(Image/Summit Racing)

Q. I want to improve my Ford F-150’s off-road performance by adding Eaton Detroit Truetrac differentials front and rear. Are these differentials compatible with my factory electronic traction control system, or will I need to disable it?

A. Factory electronic (brake-based) traction control employs the ABS to brake the wheel that’s lost grip, in turn transferring torque to the wheel with traction. Additionally, engine power may be reduced via the electronic throttle body to prevent the driver from over-throttling. In most cases, modern traction control systems work great to keep you moving when crawling, climbing steep hills, and while traversing slippery, uneven surfaces and gravel.

However, in muddy terrain, reducing power to the wheels or stopping them from spinning may be counterproductive. Often, momentum needs to be maintained, and tires need to spin to clear the mud from the tread and find a solid grip underneath the surface. In these situations, turning traction control off (from your dash button) and relying on the Truetracs’ capability may be preferred.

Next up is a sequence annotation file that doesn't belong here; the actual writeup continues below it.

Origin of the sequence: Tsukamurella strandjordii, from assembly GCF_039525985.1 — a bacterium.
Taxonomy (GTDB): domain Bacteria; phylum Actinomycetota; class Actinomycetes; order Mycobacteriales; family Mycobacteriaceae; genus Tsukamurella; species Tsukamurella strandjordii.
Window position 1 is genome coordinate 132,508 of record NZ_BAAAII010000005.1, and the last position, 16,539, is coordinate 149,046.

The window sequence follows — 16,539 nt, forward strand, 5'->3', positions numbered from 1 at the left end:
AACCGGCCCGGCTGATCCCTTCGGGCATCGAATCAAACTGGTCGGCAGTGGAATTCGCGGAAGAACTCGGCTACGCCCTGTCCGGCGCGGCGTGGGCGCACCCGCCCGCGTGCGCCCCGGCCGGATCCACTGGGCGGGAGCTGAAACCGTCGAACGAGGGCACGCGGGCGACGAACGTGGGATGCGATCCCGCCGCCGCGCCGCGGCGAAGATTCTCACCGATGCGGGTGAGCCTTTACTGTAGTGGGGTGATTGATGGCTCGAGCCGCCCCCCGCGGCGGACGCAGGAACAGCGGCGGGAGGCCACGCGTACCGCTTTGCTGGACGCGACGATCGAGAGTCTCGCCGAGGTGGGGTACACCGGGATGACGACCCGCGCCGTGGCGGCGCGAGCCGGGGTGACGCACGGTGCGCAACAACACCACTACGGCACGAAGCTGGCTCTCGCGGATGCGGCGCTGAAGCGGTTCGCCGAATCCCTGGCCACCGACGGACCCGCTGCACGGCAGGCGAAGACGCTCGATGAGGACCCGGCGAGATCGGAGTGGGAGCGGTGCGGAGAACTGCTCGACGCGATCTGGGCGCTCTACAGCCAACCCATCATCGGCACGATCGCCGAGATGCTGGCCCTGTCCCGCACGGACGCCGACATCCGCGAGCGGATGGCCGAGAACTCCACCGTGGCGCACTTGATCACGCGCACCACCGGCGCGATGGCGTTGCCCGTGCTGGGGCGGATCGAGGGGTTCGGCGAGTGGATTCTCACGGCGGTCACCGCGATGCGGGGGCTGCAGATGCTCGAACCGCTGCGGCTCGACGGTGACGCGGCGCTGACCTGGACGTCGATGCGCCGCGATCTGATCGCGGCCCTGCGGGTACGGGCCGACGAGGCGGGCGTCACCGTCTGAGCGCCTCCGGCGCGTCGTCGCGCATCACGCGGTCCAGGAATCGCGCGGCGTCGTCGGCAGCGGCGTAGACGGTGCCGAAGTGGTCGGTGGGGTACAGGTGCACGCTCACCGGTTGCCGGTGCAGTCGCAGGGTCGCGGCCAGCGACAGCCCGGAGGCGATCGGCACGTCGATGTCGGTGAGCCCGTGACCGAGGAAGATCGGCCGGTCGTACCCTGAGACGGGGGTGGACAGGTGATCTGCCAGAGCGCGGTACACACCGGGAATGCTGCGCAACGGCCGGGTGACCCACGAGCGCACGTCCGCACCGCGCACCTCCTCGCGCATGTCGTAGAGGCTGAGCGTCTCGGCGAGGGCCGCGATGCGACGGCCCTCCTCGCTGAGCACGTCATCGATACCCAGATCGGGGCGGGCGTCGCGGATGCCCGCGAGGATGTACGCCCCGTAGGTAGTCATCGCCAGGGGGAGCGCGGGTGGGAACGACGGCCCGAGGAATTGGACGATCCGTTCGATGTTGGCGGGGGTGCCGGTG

A Truetrac differential’s parallel axis, planetary helical gears automatically distribute torque to each wheel. Under normal driving conditions, it performs like an open differential. In mud, snow, or loose gravel, imbalanced gear forces automatically transfer power to the wheel with the most grip, delivering instantaneous traction any time and at any speed without slowing wheel movement, complementing brake-based electronic traction control systems.

Whether you use Truetrac differentials with traction control engaged or disabled will depend on each situation. Either way, they’ll provide additional traction.

Author: Dave Matthews

Dave Matthews was a mechanic for the U.S. Army, a Ford dealership, and served for many years as a fleet mechanic for construction companies. Now a technical content producer at Summit Racing, Dave has spent decades working on everything from military vehicles to high performance race machines.